Well said. Seeing the light is all very well, but how, exactly, do you fix the axle?

Paton almost allowed himself a wry smile. His great influence - ha - never had any effect in his own country (he said) that he could see.

He is despised by millions, he has been a Personna non grata, his Liberal Party (he was an official) was banned because it allowed all races membership, and it dissolved rather than become a one-race party.

When he says the minister of justice does not pay enough attention to the secret police, he is not sure what action may be taken against him when he returns from his six-week tour of America.

"At first, people made jokes about the secret police. They don't anymore."

He surveyed South Africa through the centuries, refusing to impute evil even to those who once took his passport away because of his words, but condemning evil results as he sees them.

The system of restrictive laws (and fierce penalties for disobeying them) to keep races separate is a thing he considers not only immoral (though that in itself would have him up on his hind legs protesting) but irrational and reckless.

Ten lashes, he said, are not administered to lawbreakers over 50. "I was spared that." The death penalty, he said, may be invoked against anyone advocating overthrow of the government, and he certainly did not advocate that. "I am 74 years of age, but even so, "I would not like to incur that."

His hope (though he suspects many of his countrymen are "psychically impotent" to produce change) is that reason will so far prevail that some of the most "cruel" laws will be changed and that blacks will accept them.

Always in the back of his mind is a thing from his first hugely successful book, in which a fictional character says his worst fear is that when the white man finally turns to loving, the black will turn to hating.

One reason people gave him a hero's applause at his lecture was that his tone was moderate, his sentences plain and superbly constructed; and his air of simplicity and honesty are so rarely met with in speeches.

I asked him if he had even thought of leaving his country, despite the wrenching.

"The what?"

"The wrenching. The tearing-apart."

"Not until quite recently," he said. He has long known he was not making any dent in Southe Africa, but it had not, in all those decades, occurred to him to leave:

"I always thought it would be like desertion, for me to run away."

In an account of armies, Xenophon once said, "In that fight some of the soldiers ran back towards the camp, but others thought it shameful to run away." Paton probably picked it up somewhere.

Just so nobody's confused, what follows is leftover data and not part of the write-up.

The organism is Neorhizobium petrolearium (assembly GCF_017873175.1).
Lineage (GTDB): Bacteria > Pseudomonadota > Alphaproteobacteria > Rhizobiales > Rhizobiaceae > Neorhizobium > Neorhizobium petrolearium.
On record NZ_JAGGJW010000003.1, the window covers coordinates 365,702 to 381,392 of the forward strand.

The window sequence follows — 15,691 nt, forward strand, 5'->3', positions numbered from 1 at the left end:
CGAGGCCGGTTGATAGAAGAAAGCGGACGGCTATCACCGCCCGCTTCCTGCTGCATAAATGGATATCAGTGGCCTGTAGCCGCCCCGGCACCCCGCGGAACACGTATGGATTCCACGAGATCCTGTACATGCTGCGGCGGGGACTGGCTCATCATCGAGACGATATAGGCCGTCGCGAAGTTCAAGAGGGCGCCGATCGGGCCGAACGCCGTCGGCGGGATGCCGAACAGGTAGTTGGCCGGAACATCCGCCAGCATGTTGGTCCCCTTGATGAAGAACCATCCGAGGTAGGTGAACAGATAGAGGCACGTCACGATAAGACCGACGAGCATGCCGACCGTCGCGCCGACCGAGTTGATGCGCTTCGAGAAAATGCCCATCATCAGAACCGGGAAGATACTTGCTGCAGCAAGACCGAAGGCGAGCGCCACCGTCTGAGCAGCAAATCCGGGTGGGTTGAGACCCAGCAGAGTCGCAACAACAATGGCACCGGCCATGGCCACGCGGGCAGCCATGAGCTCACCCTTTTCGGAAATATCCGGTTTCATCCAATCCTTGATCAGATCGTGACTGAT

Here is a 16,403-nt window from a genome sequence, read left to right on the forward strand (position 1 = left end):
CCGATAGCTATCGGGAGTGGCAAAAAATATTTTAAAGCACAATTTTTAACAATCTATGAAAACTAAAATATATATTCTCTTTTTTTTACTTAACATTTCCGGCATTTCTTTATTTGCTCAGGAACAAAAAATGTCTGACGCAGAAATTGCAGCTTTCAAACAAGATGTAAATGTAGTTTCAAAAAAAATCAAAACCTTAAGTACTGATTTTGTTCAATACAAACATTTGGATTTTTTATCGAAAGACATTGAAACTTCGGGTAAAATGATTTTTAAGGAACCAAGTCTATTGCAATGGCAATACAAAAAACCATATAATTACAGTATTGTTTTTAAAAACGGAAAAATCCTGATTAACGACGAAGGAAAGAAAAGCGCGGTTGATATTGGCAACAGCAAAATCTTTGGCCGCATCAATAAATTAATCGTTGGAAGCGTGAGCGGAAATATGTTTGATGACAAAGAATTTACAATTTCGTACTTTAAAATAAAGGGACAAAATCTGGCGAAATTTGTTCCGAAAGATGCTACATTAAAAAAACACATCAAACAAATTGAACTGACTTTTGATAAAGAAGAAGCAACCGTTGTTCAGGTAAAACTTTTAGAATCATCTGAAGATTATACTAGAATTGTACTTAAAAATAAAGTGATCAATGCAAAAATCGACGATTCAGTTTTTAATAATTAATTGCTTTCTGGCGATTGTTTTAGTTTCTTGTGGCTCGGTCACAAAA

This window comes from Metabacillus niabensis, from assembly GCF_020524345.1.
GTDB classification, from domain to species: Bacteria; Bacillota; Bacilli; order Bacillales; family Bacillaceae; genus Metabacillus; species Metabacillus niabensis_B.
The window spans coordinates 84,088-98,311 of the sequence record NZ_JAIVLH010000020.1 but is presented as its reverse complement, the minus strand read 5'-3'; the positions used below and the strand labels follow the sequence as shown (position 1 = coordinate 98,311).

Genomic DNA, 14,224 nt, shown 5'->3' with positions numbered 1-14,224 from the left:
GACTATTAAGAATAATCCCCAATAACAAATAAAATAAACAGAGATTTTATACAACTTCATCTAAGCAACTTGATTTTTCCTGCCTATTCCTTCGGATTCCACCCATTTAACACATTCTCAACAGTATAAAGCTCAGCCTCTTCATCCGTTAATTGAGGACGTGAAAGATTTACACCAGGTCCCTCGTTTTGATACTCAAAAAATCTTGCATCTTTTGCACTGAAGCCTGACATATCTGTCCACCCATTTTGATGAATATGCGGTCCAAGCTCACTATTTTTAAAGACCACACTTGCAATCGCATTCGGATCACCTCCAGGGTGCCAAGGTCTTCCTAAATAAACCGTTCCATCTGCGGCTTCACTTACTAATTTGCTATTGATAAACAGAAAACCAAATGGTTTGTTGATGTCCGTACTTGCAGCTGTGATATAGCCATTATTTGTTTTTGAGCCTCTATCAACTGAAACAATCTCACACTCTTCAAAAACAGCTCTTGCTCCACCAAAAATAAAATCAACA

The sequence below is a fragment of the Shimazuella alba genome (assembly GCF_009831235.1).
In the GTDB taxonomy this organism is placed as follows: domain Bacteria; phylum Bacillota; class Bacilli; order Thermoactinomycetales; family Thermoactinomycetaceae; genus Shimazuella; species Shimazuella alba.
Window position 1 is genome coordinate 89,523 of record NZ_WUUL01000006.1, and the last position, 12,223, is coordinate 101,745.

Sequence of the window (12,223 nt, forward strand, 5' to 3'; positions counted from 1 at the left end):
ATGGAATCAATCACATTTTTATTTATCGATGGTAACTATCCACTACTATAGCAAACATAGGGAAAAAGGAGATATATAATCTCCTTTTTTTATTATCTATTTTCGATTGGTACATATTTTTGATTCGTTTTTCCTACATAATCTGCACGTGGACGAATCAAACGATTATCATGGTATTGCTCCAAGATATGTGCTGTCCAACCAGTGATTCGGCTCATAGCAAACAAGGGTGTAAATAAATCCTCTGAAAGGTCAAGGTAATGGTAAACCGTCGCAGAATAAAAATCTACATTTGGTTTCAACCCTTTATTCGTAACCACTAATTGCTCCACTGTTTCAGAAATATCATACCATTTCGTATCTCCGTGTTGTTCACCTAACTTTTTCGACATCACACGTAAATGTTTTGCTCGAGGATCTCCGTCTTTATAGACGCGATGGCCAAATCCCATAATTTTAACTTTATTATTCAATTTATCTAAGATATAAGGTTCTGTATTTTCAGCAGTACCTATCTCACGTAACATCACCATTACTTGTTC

Paton said at lunch that it was a religious conviction of his, back when he was still a young man, that he ought to spend his life in some public service. When he became director of a reformatory for boys, he said, his eyes were opened to the kind of society he was part of, and he thougth how he might help change it. The books, the public protest - the failure.

There he was, standing up at 74, a figure any punk could knock over with one slight shove. A bit of humor and clean plaid sentences. "It builds, doesn't it and grows on you like a symphony?" someone said afterwards.

"Yes. Or like a fugue. The themes are under control, but they keep coming back with bigger force."

There is no real connection between Paton, the man of such celebrated honor, and Hustler, the rag (though it is not without redeeming social value). Except that both called for attention the same day in this town and religion was cited as the force that led to the big decision in each.

After some hours in Paton's presence, seeing in him something not very far from despair, I now suspect virtue sometimes gets shortchanged by at least six rococo angels, who might have cheered things up a bit.

Hustler's news, of course, made people laugh, while Paton's lecture, so full of hard things, made people imagine splendor is yet possible for any man if he's hell-bent on it.

Possibly the angels are weary of rejoicing, after so many decades, and reserve their toots and trumpets only for the moments of first seeing the light, leaving the guy to muddle around the next 50 years and let the sense of righteousness wear off.

That way the fellow might actually get something don. Something to make archangels grin.